The best of EcoWatch, right in your inbox. Sign up for our email newsletter!
Today the Sierra Club released The Dirtiest Oil on Earth, an animation on the dangers of tar sands crude and pipelines transporting the world's dirtiest oil from Alberta, Canada, through the U.S. The animation, created by Sierra Club Productions and featuring narration by actor Joshua Jackson (Fringe, The Skulls, Dawson’s Creek) illustrates the dangers of spills, destruction of natural areas, contamination of air and water supplies and political influence exerted by the oil industry to build pipeline projects designed to transport tar sands across the U.S. to reach foreign markets.
Polling has shown that most Americans oppose the Keystone XL project once they know the facts about the proposed tar sands pipeline. A poll released earlier this year found that Americans oppose the pipeline once they understand the project’s severe risks to water, farmers and ranchers, and once increased air pollution and climate disruption are part of the conversation.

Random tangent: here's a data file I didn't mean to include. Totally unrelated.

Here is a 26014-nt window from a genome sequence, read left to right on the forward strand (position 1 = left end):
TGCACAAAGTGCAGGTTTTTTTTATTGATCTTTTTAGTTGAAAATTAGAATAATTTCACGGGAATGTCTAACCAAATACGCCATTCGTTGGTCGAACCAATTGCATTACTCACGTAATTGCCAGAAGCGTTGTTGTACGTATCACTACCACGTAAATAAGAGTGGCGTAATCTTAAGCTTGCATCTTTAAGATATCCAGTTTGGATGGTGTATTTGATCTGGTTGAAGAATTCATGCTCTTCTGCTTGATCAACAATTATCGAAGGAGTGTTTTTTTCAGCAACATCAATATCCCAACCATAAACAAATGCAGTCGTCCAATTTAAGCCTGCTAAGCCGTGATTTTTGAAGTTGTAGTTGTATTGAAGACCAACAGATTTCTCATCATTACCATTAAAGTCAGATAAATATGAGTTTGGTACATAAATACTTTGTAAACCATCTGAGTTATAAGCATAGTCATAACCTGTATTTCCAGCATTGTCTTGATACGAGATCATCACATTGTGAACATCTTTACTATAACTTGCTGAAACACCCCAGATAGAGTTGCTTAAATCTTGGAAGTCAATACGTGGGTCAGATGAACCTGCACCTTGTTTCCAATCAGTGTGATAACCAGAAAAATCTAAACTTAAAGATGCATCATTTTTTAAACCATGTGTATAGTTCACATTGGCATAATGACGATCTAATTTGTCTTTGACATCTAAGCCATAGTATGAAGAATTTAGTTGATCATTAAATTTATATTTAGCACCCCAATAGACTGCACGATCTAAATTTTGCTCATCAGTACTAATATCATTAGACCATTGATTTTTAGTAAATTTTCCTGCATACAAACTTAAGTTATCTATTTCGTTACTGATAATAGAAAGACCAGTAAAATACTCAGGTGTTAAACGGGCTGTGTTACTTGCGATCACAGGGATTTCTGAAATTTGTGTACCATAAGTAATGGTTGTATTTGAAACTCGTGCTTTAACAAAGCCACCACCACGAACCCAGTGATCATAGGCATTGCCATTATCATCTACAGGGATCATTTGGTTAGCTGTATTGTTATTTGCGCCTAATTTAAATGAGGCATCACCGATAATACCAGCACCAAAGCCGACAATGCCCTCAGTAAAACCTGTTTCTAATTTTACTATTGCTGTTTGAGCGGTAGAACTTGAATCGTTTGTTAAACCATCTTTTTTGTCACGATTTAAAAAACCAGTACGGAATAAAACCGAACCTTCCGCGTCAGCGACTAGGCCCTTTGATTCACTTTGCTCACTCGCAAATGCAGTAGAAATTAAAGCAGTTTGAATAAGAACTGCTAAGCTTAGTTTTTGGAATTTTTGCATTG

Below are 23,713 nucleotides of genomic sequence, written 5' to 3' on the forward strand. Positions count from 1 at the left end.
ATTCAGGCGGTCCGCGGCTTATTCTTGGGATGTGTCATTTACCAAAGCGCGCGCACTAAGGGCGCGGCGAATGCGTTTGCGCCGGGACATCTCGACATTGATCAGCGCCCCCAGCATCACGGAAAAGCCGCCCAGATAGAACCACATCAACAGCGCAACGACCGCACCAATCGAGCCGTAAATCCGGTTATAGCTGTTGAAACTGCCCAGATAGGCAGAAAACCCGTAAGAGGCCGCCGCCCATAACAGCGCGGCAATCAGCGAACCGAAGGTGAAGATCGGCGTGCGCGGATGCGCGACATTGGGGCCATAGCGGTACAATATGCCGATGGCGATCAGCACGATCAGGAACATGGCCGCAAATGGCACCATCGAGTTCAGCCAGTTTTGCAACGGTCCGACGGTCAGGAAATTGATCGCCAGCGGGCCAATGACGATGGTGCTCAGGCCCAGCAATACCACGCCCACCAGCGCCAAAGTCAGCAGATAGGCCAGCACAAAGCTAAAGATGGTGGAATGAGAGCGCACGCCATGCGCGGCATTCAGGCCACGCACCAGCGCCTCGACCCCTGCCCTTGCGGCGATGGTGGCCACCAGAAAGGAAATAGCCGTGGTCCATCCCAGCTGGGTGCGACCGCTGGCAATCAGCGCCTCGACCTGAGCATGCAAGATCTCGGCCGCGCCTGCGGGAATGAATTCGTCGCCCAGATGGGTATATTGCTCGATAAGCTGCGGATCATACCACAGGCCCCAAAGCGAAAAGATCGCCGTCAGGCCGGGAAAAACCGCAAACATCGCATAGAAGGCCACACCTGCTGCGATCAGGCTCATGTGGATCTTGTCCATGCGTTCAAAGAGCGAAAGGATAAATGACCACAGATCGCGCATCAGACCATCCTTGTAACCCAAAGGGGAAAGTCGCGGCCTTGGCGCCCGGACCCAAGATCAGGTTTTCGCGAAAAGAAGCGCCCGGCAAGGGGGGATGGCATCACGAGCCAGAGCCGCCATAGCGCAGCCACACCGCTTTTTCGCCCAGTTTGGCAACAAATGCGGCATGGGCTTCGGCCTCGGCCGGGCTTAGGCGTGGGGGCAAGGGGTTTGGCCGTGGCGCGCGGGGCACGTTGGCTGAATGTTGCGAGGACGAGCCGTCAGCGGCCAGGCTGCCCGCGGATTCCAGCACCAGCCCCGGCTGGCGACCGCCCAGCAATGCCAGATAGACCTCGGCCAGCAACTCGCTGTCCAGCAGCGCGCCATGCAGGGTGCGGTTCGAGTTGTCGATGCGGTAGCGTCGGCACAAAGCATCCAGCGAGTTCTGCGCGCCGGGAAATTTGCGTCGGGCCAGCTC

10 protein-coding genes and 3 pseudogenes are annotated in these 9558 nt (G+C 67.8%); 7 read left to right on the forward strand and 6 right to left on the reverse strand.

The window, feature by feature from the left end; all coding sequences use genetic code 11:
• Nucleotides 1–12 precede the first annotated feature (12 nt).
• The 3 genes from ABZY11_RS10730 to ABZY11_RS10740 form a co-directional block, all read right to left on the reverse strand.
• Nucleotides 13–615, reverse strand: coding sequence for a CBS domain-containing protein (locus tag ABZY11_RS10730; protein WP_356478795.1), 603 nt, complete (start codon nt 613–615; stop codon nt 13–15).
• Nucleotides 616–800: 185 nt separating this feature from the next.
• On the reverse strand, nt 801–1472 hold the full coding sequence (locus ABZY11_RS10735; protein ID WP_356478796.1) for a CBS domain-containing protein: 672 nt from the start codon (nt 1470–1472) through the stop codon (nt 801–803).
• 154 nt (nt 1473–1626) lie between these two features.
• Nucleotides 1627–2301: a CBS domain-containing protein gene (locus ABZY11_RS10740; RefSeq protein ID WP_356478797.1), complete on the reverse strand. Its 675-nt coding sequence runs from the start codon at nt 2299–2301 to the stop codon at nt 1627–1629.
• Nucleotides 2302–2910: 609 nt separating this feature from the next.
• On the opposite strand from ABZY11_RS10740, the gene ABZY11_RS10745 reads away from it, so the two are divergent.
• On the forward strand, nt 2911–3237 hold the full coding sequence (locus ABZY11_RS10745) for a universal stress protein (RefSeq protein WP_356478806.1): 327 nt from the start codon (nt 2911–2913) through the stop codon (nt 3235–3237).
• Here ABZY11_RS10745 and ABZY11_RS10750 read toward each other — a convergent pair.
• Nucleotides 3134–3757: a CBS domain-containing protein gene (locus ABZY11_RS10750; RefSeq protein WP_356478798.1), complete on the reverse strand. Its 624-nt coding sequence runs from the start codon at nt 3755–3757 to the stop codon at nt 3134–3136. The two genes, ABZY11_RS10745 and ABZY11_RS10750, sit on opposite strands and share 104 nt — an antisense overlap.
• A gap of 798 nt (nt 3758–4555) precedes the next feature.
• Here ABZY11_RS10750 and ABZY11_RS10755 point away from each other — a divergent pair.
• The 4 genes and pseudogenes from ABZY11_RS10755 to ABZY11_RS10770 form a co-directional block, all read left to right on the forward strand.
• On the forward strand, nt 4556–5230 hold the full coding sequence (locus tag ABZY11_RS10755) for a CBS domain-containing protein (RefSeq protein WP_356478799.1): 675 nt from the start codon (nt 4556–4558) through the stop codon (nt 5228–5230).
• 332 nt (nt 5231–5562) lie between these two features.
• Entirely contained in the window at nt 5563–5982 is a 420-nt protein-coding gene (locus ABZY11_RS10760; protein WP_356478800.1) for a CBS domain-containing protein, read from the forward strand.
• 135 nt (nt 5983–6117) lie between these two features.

“With Joshua Jackson's help, the public will come to understand that the price Big Oil wants us to pay in our health and environment is far too high and that America draws the line at tar sands oil," says Michael Brune, Sierra Club executive director. “Tar sands oil and pipelines like Keystone XL are front page news, but the bigger point is being lost. This project tells the real story of tar sands oil, climate disruption and political influence.”
The Dirtiest Oil on Earth, and more information, can be found at the Sierra Club Beyond Oil campaign website.
EcoWatch Daily Newsletter
Germany's target for renewable energy sources to deliver 65% of its consumed electricity by 2030 seemed on track Wednesday, with 52% of electricity coming from renewables in 2020's first quarter. Renewable energy advocates, however, warned the trend is imperiled by slowdowns in building new wind and solar plants.
Half the world is on lockdown. So, the constant hum of cars, trucks, trains and heavy machinery has stopped, drastically reducing the intensity of the vibrations rippling through the Earth's crust. Seismologists, who use highly sensitive equipment, have noticed a difference in the hum caused by human activity, according to Fast Company.